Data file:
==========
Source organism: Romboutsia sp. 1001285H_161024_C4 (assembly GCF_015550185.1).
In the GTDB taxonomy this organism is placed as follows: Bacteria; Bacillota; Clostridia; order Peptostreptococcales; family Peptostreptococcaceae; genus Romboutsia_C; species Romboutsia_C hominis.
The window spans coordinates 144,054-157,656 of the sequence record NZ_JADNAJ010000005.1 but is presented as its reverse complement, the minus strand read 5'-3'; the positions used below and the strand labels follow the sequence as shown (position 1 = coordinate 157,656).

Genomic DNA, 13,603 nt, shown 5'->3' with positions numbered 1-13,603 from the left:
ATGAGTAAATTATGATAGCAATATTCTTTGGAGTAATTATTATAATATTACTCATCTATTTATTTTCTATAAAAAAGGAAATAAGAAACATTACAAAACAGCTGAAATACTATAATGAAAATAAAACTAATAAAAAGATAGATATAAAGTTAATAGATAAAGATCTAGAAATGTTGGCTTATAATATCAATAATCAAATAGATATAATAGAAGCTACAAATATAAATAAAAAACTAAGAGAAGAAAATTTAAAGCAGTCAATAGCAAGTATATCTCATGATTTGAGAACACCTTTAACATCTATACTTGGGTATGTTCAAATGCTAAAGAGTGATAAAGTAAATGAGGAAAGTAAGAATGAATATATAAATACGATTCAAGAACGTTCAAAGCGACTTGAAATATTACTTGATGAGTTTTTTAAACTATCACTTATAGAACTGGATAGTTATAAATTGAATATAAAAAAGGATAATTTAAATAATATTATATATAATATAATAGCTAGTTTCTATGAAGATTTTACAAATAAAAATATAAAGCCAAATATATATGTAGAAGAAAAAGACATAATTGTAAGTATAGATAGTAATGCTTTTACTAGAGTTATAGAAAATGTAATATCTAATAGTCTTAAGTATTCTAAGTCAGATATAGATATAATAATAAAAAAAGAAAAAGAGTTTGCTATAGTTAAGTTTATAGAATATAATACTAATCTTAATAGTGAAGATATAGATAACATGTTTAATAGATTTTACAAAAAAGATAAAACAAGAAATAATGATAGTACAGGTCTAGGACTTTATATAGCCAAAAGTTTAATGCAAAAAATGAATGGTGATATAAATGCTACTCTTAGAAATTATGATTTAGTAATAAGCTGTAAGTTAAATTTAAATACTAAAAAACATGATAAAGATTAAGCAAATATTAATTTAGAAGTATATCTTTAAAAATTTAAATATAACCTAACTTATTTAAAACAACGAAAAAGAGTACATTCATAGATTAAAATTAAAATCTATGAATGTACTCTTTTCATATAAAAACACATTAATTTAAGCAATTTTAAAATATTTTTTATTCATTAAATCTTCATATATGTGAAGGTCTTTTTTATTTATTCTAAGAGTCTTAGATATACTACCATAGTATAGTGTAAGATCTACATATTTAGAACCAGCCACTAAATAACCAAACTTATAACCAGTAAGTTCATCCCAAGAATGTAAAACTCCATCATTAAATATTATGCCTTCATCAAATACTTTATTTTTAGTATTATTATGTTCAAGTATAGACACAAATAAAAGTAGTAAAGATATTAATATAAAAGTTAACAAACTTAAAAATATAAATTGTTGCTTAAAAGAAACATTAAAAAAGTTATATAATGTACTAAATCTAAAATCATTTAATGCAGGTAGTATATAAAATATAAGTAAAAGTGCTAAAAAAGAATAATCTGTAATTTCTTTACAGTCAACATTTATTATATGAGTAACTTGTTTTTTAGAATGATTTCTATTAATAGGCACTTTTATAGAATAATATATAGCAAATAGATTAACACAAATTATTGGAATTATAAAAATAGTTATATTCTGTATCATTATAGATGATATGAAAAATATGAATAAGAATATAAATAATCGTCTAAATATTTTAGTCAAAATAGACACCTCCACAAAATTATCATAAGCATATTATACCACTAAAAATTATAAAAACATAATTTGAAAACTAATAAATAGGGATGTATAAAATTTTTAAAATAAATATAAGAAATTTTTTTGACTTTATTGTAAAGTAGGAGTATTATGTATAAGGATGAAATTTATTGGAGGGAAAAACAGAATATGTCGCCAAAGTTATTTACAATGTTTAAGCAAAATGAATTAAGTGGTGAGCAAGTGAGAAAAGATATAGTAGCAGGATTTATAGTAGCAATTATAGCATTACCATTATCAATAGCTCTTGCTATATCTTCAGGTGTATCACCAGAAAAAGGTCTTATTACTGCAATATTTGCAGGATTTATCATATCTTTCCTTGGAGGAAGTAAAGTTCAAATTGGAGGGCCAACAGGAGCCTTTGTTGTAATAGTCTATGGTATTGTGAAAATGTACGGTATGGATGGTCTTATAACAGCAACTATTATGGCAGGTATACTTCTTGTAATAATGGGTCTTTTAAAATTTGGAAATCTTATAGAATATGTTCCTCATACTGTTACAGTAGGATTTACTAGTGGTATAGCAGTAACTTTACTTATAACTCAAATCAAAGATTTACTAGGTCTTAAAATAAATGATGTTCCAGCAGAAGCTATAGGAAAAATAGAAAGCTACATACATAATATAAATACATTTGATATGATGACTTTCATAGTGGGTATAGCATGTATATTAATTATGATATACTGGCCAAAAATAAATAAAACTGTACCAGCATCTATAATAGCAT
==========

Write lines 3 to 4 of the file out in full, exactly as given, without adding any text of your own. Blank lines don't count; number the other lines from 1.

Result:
The window spans coordinates 144,054-157,656 of the sequence record NZ_JADNAJ010000005.1 but is presented as its reverse complement, the minus strand read 5'-3'; the positions used below and the strand labels follow the sequence as shown (position 1 = coordinate 157,656).

Genomic DNA, 13,603 nt, shown 5'->3' with positions numbered 1-13,603 from the left: